Wednesday, March 09, 2005

What's the Deal with Neuromarketing?

Neuromarketing, a marketing research technique that uses brain imaging to assess marketing messages was born at Harvard in the late 1990's when Gerry Zaltman (a marketing professor) began scanning people's brains for corporations. From the corporation's standpoint, neuromarketing allows for more concrete data to be collected that is free from problems that plague other types of marketing research, such as self-reporting biases.

As neuromarketing has grown in popularity (and publicity), certain corporations have become decidedly more secretive about their use of the technique. Some institutions who have participated in neuromarketing research have removed any mention of those studies from their websites. There are definitely several ethical issues involved, as well as methodological issues (which I'm sure will decrease if the technique is more widely used.)

First, is it even ethical? While fMRI research is generally considered to be very safe, there are definitely more potential risks than, say, participating in a traditional focus group. Does the end-product of neuromarketing research contribute enough to society to balance out the risks? Is using a medical technology appropriate for something that could lead to increased air pollution after we all buy SUV's? And, in the case of neuromarketing research being done at academic institutions, is it ethical to use research funds and resources to pay for this type of research instead doing a study on schizophrenia?

Commericial Alert is concerned, that if neuromarketing actually works, it will lead to an "increased incidence of marketing-related diseases" such as diabetes and obesity. While you could have the same concern with traditional marketing research, some consider an effective neuromarketing approach to be akin to brainwashing.

One major problem in the field right now is that the early work is being done by people who are not experienced in both marketing and neuroscience. A neuroscientist may not be able to select the best subject pool for collecting marketing data. Also, a neuroscientist will be more likely to design an experiment that minimizes known confounds in fMRI research, but may not minimize marketing confounds appropriately. Similarly, a marketing person may not design the experiment such that any good conclusions can be made from the neuroimaging data.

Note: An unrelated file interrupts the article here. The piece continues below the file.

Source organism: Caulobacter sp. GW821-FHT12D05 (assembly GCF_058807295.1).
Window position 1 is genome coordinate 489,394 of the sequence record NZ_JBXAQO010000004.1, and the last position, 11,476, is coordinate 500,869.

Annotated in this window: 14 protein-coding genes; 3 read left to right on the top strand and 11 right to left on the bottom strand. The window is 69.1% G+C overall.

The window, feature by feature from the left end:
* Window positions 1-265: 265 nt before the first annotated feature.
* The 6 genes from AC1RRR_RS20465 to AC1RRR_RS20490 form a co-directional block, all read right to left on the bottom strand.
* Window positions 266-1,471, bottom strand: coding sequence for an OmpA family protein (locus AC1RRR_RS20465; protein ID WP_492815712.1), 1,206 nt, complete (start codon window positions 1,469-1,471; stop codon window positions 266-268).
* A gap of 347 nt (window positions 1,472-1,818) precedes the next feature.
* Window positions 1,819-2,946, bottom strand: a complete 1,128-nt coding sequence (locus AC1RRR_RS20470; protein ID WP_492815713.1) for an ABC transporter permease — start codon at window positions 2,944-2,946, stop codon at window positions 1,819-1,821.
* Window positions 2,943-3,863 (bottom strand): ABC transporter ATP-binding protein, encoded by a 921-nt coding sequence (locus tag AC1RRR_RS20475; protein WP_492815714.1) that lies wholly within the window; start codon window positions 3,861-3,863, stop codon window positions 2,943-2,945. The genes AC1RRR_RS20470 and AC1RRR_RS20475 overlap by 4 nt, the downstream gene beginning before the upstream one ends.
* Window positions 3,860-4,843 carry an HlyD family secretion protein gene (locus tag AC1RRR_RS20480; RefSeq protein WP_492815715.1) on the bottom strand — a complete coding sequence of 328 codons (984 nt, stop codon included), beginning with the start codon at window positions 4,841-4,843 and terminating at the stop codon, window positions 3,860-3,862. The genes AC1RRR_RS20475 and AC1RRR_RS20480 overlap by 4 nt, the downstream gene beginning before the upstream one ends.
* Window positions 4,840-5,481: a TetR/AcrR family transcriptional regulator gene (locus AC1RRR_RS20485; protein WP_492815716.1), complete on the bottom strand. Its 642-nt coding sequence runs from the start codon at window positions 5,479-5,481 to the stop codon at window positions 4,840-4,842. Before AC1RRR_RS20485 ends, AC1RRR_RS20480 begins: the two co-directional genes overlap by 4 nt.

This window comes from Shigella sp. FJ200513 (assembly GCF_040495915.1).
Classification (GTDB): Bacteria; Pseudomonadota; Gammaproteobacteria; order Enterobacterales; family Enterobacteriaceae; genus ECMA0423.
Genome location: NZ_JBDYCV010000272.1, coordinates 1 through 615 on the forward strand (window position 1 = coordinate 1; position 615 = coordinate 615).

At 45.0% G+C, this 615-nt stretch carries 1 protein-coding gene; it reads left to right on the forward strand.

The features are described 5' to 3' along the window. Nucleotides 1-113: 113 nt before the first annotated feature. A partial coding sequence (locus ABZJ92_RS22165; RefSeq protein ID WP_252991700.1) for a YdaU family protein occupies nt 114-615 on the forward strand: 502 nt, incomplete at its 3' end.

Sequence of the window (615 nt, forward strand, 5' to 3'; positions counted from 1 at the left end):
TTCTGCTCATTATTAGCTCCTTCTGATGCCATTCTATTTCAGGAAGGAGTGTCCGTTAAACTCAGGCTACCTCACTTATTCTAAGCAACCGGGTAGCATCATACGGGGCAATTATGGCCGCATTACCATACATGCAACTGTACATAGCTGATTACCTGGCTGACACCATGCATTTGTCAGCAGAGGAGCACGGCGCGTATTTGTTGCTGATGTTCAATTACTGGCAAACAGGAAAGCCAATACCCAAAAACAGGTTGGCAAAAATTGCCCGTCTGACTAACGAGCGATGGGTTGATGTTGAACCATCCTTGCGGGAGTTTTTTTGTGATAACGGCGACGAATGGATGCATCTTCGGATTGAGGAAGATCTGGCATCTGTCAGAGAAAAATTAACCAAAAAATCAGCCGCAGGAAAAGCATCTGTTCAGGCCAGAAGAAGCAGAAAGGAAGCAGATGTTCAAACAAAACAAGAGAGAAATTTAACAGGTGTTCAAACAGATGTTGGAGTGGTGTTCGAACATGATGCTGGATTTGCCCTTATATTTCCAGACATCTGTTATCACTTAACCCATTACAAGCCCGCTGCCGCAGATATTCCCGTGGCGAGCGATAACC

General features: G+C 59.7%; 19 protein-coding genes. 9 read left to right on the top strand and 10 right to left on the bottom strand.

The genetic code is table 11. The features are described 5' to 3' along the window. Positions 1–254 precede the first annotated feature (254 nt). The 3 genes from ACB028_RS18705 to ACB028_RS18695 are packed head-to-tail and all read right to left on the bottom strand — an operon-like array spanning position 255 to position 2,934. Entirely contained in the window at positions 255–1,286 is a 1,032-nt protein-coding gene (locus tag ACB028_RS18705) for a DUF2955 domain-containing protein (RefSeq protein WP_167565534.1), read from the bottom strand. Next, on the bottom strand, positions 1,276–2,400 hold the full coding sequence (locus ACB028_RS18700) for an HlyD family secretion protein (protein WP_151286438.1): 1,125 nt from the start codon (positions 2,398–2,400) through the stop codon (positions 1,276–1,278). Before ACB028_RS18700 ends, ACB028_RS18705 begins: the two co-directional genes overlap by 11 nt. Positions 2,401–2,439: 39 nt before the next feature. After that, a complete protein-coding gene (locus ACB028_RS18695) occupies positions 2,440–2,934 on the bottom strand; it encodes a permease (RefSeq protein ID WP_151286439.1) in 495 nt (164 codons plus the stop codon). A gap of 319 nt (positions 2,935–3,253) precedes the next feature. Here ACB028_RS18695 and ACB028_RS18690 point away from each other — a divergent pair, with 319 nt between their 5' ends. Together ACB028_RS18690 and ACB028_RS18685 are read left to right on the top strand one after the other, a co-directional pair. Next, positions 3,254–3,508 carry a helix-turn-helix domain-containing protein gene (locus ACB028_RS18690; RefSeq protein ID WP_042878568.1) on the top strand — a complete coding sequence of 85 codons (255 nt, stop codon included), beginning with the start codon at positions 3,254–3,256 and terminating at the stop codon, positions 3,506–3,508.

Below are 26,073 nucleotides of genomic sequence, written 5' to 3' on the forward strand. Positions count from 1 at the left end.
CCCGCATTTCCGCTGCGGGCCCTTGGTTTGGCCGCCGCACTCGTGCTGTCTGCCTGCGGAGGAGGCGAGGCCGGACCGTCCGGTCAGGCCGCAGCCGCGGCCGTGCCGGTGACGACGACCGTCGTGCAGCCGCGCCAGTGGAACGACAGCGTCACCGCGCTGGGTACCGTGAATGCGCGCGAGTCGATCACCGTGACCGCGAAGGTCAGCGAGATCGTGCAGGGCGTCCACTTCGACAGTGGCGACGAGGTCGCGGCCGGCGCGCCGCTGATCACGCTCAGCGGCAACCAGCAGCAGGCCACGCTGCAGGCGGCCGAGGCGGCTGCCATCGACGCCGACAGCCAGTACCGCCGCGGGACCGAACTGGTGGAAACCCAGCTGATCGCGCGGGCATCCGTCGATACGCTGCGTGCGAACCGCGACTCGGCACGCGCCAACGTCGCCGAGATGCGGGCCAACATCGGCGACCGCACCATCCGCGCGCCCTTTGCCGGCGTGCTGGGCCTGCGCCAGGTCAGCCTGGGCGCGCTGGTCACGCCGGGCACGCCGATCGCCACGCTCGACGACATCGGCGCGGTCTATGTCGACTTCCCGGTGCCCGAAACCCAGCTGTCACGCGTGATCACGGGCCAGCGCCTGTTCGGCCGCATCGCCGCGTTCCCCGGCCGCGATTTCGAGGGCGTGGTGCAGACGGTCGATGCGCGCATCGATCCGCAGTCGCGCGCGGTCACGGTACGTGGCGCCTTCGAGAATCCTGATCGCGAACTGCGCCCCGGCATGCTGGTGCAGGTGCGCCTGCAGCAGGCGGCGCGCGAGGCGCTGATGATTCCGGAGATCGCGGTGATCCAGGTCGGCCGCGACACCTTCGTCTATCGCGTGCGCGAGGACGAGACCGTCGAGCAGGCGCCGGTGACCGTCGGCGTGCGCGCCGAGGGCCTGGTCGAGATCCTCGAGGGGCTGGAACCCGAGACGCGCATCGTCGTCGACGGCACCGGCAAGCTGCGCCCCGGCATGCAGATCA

When reviewing the studies that have been published in scientific journals and mentioned in the news media, I was struck by how the results seemed to be presented in a trivialized manner. For example, in There's a Sucker Born in Every Medial Prefrontal Cortex, Clint Kilts (the director of the BrightHouse Institute) explained "the magic spot -- the medial prefrontal cortex. If that area is firing, a consumer isn't deliberating, he said: he's itching to buy. 'At that point, it's intuitive. You say: 'I'm going to do it. I want it.' " Now, the medial prefrontal cortex is associated with reward processing, goal based behavior, certain types of memory, and sometimes, the sense of "self." I haven't seen anything in the literature that suggests that activation in the medial prefrontal cortex means that someone is going to buy a product, or even that they want to buy it. You could argue that, because the medial prefrontal cortex is a "goal area" that the subject has made the "goal" of buying the product he is responding to. But in traditional reward processing and goal-oriented research, there is a built-in expectation of getting a reward or achieving a goal. In neuromarketing, there is no such built-in expectation. Are the researchers going to give everyone a Porsche because their brain lit up in a certain area when they saw a picture of one?

And in this note, will neuromarketing ever turn out to be a viable marketing tool?

Other questions on the efficacy of neuromarketing abound; this news article also questions whether neuromarketing will even work. An article in The Lancet Neurology highlights privacy concerns inherent in neuromarketing research.

Obviously, there are more issues than presented here. I highly suggest that you check out the articles on the Commercial Alert site, which, though definitely biased against neuromarketing and lacking in scientific analysis, provides some great food for thought.